Octreotide (Somatostatin) Scan

This information will help you prepare for your octreotide scan with radioactive Indium-111 tracer at Memorial Sloan Kettering (MSK).

About Your Neuroendocrine System

Your neuroendocrine (nur-o-EN-doe-crin) system is in charge of sending messages that help control things like your digestion, blood pressure, and breathing. It uses hormones to carry these messages.

Somatostatin (so-ma-toe-STAT-in) is one of the hormones in your neuroendocrine system. It attaches to neuroendocrine cells, neuroendocrine tumors, and certain other types of tumors.

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About Your Octreotide Scan

An octreotide scan is an imaging procedure that’s used to:

  • Look for neuroendocrine tumors.
  • Find where the cancer started (the primary site) and any places the cancer has spread (metastases).
  • See how treatment is working.

Octreotide is a medication that’s very similar to somatostatin. It attaches to neuroendocrine cells and tumors.

Before your octreotide scan, you’ll get an injection (shot) of octreotide tagged with radioactive Indium-111. This is called the radioactive tracer. During your scan, a special camera called a gamma camera will take pictures to see where the radioactive tracer goes in your body. If it goes to places it shouldn’t normally go, it can mean that there’s a neuroendocrine tumor there.

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Before Your Octreotide Scan

  • Tell your doctor if you’re pregnant, or if you think you may be pregnant.
  • Tell your doctor if you’re breastfeeding.

Radioactive tracer injection

An octreotide scan is a 2-day process. On the day before your scan (day 1), you’ll get an injection of the radioactive tracer. You can go home after this injection. On the next day (day 2), you’ll come back for the scan.

Where to go

Your radioactive tracer injection will be done at our Nuclear Medicine center in the Schwartz Research Building in Manhattan. The Schwartz Research Building is located in the same building as Memorial Hospital, on the opposite side. The entrance is located on First Avenue between East 67th and East 68th Streets. The Nuclear Medicine center is at:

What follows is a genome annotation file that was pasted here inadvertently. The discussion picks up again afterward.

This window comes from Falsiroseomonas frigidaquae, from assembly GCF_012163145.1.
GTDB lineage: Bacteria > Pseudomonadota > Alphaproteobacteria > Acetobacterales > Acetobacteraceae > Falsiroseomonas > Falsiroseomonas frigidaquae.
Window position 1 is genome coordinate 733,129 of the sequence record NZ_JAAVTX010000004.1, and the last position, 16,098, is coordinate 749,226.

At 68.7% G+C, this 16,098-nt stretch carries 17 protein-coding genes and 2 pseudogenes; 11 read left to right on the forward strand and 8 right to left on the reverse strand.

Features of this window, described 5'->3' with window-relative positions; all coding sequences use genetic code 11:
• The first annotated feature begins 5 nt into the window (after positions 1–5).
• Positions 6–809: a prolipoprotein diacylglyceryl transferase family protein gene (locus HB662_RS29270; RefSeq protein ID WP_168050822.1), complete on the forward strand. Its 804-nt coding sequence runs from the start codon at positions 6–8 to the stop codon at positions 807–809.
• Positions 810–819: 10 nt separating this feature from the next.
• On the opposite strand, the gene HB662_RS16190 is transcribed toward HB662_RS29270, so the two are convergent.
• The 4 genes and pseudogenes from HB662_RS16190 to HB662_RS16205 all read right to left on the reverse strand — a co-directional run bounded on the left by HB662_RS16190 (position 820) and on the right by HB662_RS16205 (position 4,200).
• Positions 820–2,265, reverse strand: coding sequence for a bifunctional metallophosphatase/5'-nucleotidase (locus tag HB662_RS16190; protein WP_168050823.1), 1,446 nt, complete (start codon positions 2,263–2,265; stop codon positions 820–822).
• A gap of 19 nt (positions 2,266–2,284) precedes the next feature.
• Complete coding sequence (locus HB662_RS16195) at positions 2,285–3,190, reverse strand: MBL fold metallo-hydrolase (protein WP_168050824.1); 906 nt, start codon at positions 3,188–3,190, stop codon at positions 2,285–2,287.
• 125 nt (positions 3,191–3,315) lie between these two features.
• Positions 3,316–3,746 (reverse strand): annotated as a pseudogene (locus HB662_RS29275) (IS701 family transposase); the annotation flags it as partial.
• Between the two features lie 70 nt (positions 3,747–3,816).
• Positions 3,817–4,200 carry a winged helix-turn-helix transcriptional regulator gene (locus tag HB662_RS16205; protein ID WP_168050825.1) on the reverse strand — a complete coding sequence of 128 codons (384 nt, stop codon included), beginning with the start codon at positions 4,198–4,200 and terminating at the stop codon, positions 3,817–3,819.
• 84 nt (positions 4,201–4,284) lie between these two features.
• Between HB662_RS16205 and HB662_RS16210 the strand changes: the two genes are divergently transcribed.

1250 First Avenue
(between East 67th and East 68th Streets)
2nd floor

After you enter the building, take the short flight of stairs on your left to the 2nd floor. If you’re unable to take the stairs, tell the security guard at the desk, and they will help you take the elevator. Check in at the reception desk in Nuclear Medicine.

What to expect

The injection will be given in your hand or arm. The amount of radioactivity in the tracer is very small, and it won’t make you radioactive or affect you or anyone around you. You don’t need to take any special precautions after getting the injection.


After your injection, your nurse will give you a laxative such as bisacodyl (Dulcolax®). This will help make sure the pictures from the scan are as clear as possible. Take the laxative at home at bedtime. It’s a mild laxative and doesn’t usually cause diarrhea.

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The Day of Your Octreotide Scan

Where to go

Your octreotide scan will also be done at our Nuclear Medicine center in the Schwartz Research Building, where you had your injection the day before. Check in at the reception desk.

What to expect

After you check in at the reception desk, you will be brought to the scanning room. You will change into a hospital gown. A nurse will help you onto a special table, where you will lie on your back with your arms by your side. Once you’re comfortable, the scan will begin.

During the scan, a gamma camera will be used to take pictures of your entire body. You won’t be able to feel the scan. The scan can take up to 2 hours, and it’s important that you lie very still until it’s done. If you think you may have trouble lying still for this long, speak with your doctor.

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After Your Octreotide Scan

  • You may leave as soon as your scan is done, unless you have other tests or procedures scheduled.
  • Drink 6 to 8 (8-ounce) glasses of water and other liquids to help remove the tracer from your body. Be sure to drink liquids in addition to water.
  • If you’re breastfeeding, stop for 24 hours after your scan. You can pump your milk, but throw away the milk you pumped during this time. You can start breastfeeding again after 24 hours.
  • You will have a small amount of radioactive material in your body for about 1 month after your scan. The radioactivity isn’t harmful and won’t affect you or anyone around you.
  • You will receive a card that says you had a test done with radioactive tracer. Please keep this card with you for 1 month, as some security equipment can detect radioactivity.
  • A radiologist will read your scan and send the results to your doctor. The results are usually ready for your doctor in 1 to 3 business days.
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